WEIRD women practice medical colonialism by claiming to emulate indigenous women and by lobbying international health organizations like the WHO and UNICEF to promote WEIRD beliefs in developing countries. Sadly, WEIRD women are often motivated by a sense of class and race superiority. On the one hand, natural childbirth advocates and lactivists have created with an exoticized view the poor indigenous Other (generally black or brown) and claim to be emulating them. On the other hand, they are pleased to distinguish themselves from the poor industrialized Other within their own countries (both black and white) whom they conceptualize as ignorant and lazy.

Medical colonialism isn’t merely morally repugnant, it actually kills babies. Consider the plea from Doctors Without Borders begging for formula for infants in Mosul as reported by CNN, Don’t make babies rely on breastfeeding in war zones:

The mothers who need [formula] are those facing down life-and-death situations each day, often while caring for multiple children in the shadow of war. That giving infant formula to them is so controversial speaks to a policy tripwire few outside the humanitarian realm even know exists: global “breastfeeding first” policies.

Promoting breastfeeding is a laudable goal, but in some cases, international policy ends up determining women’s on-the-ground reality, even in wartime settings, rather than the other way around. In the process, policies run the risk of treating nursing mothers as children themselves, whose needs are best known by global policy makers sitting thousands of miles away, not doctors and humanitarians nearby doing their best to help.

WEIRD women practice medical paternalism, imagining that unmedicated vaginal birth and exclusive breastfeeding must be promoted as standards to which all women should be forced to achieve. Contemporary midwifery and lactivism are all too often based on the notion that midwives and lactivists know better than women themselves. In a bitter irony, midwifery and lactivism have exchanged the patriarchy for the matriarchy.

That doesn’t mean that contemporary female arbiters don’t believe completely in their view of childbirth; they do. But believing in the value of paternalism does not justify paternalism.

In countries like the UK where midwives are gate keepers of maternity care, it is the midwife who determines whether a patient needs pain relief and whether she gets it, not the patient. It is the midwife who determines whether a woman’s performance in labor is successful, not the patient. They have perfected delaying tactics (“You don’t really need it.””You’re doing great.” “You’re almost there.”), shaming tactics, and don’t hesitate to resort to simple obstruction by refusing to call for an anesthesiologist when the patient requests it.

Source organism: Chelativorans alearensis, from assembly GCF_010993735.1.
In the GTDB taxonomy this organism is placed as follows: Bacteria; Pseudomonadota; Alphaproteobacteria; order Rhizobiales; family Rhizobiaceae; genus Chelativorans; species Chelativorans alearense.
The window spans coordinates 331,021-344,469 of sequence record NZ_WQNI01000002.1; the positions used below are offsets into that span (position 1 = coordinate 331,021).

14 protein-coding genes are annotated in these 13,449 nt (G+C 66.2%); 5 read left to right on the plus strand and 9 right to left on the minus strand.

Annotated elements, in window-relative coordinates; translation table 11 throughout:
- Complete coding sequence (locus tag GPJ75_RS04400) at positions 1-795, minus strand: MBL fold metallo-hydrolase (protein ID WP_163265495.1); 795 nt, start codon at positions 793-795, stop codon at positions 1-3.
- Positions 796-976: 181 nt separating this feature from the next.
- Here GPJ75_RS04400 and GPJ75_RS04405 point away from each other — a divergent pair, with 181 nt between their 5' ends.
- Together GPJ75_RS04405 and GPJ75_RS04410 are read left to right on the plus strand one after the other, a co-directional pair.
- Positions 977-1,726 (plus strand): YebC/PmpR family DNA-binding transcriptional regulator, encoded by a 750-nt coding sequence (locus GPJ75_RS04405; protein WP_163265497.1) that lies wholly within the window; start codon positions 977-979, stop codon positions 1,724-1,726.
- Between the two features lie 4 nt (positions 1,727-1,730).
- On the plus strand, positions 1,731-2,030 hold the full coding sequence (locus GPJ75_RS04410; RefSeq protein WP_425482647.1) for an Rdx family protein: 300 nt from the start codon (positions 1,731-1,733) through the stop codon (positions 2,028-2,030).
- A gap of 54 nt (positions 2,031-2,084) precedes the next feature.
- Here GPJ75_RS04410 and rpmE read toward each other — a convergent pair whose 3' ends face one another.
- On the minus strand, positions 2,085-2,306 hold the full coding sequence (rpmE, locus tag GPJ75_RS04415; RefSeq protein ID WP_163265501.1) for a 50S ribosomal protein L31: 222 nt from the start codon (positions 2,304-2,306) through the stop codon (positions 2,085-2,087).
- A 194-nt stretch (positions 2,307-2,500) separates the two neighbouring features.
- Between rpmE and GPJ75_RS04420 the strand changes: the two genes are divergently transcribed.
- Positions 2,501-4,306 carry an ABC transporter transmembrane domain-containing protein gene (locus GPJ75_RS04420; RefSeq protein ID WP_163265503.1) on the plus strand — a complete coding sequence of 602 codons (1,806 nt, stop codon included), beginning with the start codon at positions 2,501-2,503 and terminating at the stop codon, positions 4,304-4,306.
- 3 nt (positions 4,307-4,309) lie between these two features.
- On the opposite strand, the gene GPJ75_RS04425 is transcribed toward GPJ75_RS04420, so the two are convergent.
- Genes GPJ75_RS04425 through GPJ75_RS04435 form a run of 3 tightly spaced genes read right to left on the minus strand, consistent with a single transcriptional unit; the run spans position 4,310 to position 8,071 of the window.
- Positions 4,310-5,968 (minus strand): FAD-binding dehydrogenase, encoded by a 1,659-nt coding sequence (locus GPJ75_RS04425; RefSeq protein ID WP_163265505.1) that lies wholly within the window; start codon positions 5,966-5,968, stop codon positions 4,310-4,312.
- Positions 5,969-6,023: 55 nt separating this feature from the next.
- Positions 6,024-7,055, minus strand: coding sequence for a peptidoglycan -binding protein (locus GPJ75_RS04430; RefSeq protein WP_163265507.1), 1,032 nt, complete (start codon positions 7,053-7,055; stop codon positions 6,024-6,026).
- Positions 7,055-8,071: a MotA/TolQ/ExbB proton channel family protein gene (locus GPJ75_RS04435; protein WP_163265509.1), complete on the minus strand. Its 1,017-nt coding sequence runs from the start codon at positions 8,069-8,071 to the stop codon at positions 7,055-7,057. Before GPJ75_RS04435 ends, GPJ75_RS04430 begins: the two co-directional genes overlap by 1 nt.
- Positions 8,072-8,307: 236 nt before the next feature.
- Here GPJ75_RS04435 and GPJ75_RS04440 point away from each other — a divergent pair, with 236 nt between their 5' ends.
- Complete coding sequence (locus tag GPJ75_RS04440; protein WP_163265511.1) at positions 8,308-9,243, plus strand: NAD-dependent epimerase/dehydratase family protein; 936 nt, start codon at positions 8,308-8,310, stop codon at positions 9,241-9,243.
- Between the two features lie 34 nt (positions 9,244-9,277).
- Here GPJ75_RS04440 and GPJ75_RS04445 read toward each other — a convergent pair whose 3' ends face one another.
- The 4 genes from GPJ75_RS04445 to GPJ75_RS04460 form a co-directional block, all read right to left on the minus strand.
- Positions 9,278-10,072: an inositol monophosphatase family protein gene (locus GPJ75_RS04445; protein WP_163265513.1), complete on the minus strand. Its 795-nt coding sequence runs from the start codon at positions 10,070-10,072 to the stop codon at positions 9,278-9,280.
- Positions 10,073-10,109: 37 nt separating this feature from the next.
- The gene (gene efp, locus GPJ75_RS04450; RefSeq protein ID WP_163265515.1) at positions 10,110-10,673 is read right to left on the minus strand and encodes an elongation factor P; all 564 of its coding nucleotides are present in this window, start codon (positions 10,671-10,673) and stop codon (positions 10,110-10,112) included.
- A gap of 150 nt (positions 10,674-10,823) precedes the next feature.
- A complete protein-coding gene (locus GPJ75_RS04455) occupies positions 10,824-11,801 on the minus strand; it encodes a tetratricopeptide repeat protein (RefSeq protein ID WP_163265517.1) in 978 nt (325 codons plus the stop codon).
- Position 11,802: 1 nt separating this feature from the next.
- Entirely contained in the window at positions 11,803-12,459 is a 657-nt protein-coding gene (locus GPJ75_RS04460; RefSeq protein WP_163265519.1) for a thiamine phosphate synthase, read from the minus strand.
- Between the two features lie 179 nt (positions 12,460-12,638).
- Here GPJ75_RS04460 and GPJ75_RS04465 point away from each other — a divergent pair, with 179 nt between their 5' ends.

Such paternalism isn’t merely unacceptable, it can be deadly as the UK experience with the Campaign for Normal Birth has shown. Scores of babies and mothers have died because midwives, in their belief that they knew best, refused to employ interventions to prevent or treat complications and refused to consult with the medical specialists who could have saved lives.

WEIRD women have moralized their ideology so that they can label those who have C-sections or formula feed by choice as selfish, lazy, ignorant and duped by culture or corporations.

This type of thinking has reached its apogee in lactivist memes such as this one:


If you don’t breastfeed you’re a selfish cunt.

Although the meme is crude, the sentiment at it’s heart is all too common. WEIRD women want to believe they are superior mothers. They wish to believe they are models that other women should emulate. And they need to believe that they set the standard to which other women not merely should aspire, but should be forced to aspire.

But WEIRD women aren’t a standard, not even for other WEIRD women; they’re just a particular cultural group whose views are not superior than the views of those who believe differently.

There’s nothing wrong with being WEIRD, of course, but there’s something very wrong with the conviction that being WEIRD means your views should be promoted by medical systems, governments and international health organizations. WEIRD women have hijacked childbirth and breastfeeding and we need to take it back from them.